French retirees in the Algarve playing petanque with other communities


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French retirees who have come to Portugal in recent years, attracted by the quality of life and tax advantages, play pétanque with other communities twice a week in Olhão, Algarve.

French retiree Francis Warnier, 69, told Lusa: “We are at the end of our lives, in retirement, and we have fun playing petanque”, in the field next to the marina of Olhão, in the district of Faro, where he usually meets other practitioners of this game of French origin.

Portugal has become a paradise for thousands of French retirees and others in recent years, attracted mainly by the tax advantages of having a second home in the country, and many have chosen to live in the town of Olhão, on the banks of the Ria Formosa.

“I met all the people I know here. I didn’t know anyone when I arrived,” says the retiree, who travels to France twice a year “to see my children and grandchildren”. Having lived in the Algarve for eight years, he says he loves living in the region because of its “warmth, well-being and security”.

Francis Warnier, who has “worked hard all his life”, suffered from aches and pains that disappeared in Portugal, which is why he stayed: “It’s a well-being and that’s why we stay,” he said.

“I play petanque because I couldn’t play all my life and I always wanted to do it. It’s a sport for retired people, it’s quiet, it’s social and it’s fun,” he said.

The Non-Habitual Resident tax regime, created in 2009 and revised in 2012 to attract high-income earners and high-value-added professionals to Portugal, offers retirees a 10-year income tax exemption.

Another Frenchman, Dominique Touletano, 65, explains that the meeting in Olhão, by the marina overlooking the Ria Formosa, has been taking place twice a week for two years: “There’s no registration, you don’t pay anything, just good humor and the pleasure of sharing.

The retiree was pleased with the “informal meeting” between “acquaintances” who are not yet friends, but who “may become close friends” as people from different parts of the Eastern Algarve come together to play.

Dominique Touletano stresses that this is a meeting of “many retired people who enjoy living in Portugal”, but also with the participation of, among others, local people who are fishermen, craftsmen and carry out all sorts of activities, he reports.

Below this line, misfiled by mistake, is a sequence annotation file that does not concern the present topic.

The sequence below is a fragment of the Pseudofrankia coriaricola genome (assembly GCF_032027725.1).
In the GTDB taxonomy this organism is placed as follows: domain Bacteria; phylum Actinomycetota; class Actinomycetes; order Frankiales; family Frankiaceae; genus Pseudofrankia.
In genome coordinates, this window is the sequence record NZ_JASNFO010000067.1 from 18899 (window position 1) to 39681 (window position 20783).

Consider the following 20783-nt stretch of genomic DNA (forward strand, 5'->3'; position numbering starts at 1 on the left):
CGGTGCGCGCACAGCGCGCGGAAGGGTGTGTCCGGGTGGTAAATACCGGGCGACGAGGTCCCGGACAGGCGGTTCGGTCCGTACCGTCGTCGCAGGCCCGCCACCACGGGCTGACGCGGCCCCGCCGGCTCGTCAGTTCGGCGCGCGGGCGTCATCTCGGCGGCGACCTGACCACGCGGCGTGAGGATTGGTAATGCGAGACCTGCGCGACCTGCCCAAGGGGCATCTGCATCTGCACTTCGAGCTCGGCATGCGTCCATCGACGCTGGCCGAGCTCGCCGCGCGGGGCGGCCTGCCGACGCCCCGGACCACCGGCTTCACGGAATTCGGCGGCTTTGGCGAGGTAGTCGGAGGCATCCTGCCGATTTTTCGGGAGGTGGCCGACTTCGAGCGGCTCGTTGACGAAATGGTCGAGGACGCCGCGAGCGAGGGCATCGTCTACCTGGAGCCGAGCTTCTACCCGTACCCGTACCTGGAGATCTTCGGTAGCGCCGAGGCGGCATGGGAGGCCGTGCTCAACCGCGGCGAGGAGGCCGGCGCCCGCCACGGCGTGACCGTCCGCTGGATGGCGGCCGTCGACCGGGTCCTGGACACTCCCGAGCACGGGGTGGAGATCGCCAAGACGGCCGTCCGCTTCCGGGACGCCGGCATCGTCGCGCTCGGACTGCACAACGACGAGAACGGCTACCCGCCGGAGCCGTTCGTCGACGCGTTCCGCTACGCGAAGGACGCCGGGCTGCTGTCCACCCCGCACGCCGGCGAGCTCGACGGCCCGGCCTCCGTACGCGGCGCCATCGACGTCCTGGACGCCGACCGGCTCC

“This strengthens the bonds between the communities. We don’t just play here, we also play in Fuseta, in Almancil, and with more and more mixing, men and women of all nationalities […] in a spontaneous way”, which is “extraordinary”, he said.

The French community is the most numerous in these informal gatherings, followed by the Portuguese, but there are also other communities where petanque has a deep-rooted tradition, such as the Belgian and Swiss.

The French retirement and pension system is one of the most favorable in the world, allowing the population to benefit from it from the age of 62. The French government is in the process of changing the minimum retirement age from 62 to 64, a measure that will be phased in by 2030 and is strongly opposed by the unions.

“At the beginning, for five or six years, I only played with Portuguese people, then [French people started arriving] and now I play with everyone,” says 84-year-old Frenchman Henri Raposo, who has lived in the Algarve for nine years.

The retiree, who regrets never having met his father, a Portuguese immigrant to France, and never having learned his language, emphasizes the beauty of the Ria Formosa and the friendliness of the Portuguese, considering the climate secondary: “We are very well off here.

The majority of French people who have chosen the Algarve as their place of residence say that they love living in the region, among other reasons – but first because of the mild climate and then because of the friendliness of the Portuguese.

“The French community has started to get together here in Olhão and we all play together, in friendship, with a game that is typical of them and that they brought to Portugal and other countries,” says Válter Anjos, 43, who also attends the twice-weekly meeting.

He adds that more and more of the French community is coming to Portugal, and that its members love the sun and the beach: “The climate here is quite good for the Portuguese, let alone the French,” he concludes.

Petanca is a game of French origin, created in the early twentieth century, played throughout southern Europe and brought to Portugal in the 1980s by Portuguese immigrants in France.

The game is a group activity and consists of launching a series of metal balls with the aim of getting as close as possible to a small wooden ball (“cochonette”) previously launched by a player.

Its name comes from the expression “pieds tanqués”, which means “feet together”.


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